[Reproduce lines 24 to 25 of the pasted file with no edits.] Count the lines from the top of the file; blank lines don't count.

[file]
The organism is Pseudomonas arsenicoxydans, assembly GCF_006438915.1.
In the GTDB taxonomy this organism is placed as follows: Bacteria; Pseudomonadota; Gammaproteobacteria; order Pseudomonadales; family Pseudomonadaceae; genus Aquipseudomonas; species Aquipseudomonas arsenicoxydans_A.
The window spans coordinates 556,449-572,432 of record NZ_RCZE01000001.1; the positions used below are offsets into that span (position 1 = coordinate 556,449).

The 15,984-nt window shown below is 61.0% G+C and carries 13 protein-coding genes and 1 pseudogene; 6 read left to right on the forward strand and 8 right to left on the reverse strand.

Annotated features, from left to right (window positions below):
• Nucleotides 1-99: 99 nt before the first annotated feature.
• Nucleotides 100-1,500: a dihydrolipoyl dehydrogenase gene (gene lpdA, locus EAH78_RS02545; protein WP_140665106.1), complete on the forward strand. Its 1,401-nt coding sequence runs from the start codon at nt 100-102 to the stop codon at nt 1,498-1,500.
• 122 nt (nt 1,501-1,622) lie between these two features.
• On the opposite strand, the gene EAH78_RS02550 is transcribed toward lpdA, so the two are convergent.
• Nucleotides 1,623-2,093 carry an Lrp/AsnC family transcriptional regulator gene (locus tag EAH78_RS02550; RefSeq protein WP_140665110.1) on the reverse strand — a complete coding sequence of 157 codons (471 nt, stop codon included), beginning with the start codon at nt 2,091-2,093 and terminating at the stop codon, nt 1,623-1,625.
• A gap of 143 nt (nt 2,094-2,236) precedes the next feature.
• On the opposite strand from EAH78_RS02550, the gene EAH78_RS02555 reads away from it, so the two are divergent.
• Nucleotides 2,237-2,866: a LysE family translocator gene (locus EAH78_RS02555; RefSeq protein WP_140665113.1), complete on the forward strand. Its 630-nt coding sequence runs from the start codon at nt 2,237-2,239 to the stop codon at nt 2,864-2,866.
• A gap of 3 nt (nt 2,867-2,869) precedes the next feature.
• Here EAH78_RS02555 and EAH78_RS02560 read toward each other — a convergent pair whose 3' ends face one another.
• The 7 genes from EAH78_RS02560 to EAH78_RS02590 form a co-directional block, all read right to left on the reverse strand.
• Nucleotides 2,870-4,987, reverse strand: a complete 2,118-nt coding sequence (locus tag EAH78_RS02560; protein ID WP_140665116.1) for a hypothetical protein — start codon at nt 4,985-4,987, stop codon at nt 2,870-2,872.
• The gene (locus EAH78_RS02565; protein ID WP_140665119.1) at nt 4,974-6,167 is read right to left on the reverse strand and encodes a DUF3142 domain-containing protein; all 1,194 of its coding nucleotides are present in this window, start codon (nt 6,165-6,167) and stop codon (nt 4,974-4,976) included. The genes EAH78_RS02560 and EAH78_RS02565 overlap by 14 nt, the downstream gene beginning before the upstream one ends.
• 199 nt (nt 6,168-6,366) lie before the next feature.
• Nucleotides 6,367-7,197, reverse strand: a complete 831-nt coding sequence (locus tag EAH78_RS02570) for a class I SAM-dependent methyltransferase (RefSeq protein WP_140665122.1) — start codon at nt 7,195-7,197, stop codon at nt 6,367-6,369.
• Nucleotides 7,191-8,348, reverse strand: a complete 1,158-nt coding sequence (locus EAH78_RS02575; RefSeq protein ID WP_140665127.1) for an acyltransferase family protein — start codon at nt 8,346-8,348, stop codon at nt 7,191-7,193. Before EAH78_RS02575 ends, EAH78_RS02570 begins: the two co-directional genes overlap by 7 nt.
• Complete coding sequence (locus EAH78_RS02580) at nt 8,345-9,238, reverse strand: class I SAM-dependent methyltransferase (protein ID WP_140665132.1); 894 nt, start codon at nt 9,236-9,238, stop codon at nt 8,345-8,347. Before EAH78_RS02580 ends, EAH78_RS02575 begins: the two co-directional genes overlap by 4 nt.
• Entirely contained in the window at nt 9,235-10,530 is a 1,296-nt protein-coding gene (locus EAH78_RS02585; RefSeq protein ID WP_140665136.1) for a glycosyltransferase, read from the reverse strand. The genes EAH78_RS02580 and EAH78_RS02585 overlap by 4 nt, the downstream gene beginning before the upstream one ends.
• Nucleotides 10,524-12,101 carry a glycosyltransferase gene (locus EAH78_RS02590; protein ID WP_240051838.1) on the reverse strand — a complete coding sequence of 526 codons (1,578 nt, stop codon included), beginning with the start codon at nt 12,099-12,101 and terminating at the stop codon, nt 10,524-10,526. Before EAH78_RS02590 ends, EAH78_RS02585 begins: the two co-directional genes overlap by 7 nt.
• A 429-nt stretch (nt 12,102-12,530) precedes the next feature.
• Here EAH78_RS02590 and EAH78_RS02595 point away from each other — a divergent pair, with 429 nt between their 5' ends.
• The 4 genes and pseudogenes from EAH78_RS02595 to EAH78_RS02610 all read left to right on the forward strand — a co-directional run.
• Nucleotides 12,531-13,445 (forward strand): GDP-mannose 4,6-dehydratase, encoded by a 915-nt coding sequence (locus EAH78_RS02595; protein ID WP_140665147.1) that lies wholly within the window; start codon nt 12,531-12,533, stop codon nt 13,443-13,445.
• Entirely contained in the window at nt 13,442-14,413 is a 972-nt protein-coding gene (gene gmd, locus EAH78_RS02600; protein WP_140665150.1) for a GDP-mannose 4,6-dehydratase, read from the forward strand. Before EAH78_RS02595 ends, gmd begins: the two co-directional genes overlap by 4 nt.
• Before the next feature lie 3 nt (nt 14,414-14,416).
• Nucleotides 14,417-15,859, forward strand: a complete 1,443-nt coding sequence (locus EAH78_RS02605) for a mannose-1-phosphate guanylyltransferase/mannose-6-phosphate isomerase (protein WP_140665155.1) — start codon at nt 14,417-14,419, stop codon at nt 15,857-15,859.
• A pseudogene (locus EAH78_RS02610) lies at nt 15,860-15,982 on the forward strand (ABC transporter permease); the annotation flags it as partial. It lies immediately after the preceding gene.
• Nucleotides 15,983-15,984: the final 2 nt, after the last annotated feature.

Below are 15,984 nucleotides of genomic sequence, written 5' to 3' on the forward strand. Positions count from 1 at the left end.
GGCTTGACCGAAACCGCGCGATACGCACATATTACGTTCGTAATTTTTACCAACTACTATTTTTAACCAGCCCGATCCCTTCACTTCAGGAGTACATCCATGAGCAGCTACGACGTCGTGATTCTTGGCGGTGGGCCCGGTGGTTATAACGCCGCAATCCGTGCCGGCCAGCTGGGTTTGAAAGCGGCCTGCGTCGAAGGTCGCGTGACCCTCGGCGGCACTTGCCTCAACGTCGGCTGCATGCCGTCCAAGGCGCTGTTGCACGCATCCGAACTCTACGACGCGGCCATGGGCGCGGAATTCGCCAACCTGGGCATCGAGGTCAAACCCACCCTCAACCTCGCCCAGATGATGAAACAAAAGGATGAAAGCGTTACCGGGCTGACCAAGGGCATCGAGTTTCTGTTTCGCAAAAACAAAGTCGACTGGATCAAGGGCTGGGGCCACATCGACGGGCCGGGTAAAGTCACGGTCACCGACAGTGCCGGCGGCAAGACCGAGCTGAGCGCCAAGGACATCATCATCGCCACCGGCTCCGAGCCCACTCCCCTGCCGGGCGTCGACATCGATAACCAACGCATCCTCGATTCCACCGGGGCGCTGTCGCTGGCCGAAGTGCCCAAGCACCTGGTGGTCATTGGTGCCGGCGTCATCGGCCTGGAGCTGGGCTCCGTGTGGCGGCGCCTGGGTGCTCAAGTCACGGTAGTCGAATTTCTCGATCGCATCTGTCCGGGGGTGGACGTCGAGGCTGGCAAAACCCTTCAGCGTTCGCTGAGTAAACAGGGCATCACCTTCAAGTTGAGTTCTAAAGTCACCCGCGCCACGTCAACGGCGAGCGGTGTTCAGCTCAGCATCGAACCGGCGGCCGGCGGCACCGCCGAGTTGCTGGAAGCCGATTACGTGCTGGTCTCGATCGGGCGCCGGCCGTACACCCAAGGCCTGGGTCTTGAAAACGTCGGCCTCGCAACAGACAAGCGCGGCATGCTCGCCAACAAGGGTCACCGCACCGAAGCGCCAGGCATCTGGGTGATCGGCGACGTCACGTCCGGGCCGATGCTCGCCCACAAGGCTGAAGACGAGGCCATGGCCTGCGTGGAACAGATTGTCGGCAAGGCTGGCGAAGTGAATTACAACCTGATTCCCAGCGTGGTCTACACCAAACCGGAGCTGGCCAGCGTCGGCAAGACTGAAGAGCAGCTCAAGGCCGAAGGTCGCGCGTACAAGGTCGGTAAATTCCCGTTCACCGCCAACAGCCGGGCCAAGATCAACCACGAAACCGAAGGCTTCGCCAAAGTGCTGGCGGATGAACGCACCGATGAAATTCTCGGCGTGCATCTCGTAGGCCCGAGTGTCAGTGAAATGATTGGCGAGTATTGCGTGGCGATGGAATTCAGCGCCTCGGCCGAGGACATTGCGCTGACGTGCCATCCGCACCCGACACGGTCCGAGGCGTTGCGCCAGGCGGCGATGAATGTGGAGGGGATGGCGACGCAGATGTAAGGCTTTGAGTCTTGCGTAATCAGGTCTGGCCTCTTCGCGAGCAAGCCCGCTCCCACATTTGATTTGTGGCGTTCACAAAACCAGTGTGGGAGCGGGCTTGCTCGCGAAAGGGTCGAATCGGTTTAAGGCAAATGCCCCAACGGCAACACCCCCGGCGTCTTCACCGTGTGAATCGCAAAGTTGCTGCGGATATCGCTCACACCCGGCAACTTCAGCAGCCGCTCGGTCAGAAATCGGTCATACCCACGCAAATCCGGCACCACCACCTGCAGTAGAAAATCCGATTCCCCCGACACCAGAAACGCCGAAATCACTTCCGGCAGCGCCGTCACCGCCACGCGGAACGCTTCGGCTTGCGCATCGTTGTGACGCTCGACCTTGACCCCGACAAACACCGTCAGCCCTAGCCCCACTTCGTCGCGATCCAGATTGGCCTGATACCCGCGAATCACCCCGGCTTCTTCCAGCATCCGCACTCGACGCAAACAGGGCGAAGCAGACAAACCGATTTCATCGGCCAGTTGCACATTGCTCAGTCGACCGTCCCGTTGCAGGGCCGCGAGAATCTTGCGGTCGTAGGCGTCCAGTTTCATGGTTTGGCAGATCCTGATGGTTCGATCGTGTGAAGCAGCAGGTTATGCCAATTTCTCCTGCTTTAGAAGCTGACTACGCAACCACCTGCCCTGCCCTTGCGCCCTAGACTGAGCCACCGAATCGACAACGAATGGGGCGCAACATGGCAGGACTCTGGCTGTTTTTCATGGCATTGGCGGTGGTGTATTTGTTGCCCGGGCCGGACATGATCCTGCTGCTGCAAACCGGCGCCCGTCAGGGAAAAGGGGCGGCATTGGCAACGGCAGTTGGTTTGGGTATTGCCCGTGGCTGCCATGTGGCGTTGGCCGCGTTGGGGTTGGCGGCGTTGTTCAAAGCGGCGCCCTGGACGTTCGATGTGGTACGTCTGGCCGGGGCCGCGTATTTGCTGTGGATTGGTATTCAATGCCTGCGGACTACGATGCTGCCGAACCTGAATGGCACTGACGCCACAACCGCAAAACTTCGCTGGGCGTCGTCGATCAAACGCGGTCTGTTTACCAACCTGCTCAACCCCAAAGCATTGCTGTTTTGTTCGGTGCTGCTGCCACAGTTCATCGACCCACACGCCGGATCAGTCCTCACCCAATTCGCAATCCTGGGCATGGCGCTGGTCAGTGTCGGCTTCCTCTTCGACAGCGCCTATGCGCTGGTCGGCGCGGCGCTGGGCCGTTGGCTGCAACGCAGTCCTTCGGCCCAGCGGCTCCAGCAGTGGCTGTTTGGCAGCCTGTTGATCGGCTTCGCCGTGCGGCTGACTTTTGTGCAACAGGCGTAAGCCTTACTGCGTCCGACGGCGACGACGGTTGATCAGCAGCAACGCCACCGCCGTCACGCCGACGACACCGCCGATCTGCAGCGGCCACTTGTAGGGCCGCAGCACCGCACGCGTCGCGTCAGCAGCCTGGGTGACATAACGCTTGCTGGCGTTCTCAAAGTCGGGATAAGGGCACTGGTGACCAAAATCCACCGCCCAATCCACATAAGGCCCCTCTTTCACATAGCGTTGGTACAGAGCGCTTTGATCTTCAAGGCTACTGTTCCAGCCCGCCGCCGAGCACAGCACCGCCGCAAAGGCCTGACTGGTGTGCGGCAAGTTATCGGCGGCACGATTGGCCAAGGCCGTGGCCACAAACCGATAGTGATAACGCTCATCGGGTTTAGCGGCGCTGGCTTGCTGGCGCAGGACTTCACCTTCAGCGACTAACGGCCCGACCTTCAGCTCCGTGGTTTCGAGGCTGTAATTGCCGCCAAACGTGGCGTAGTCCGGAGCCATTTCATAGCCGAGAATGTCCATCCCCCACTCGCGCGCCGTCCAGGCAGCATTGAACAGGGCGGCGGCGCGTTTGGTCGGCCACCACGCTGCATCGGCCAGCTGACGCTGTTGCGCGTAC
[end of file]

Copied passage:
• Nucleotides 10,524-12,101 carry a glycosyltransferase gene (locus EAH78_RS02590; protein ID WP_240051838.1) on the reverse strand — a complete coding sequence of 526 codons (1,578 nt, stop codon included), beginning with the start codon at nt 12,099-12,101 and terminating at the stop codon, nt 10,524-10,526. Before EAH78_RS02590 ends, EAH78_RS02585 begins: the two co-directional genes overlap by 7 nt.
• A 429-nt stretch (nt 12,102-12,530) precedes the next feature.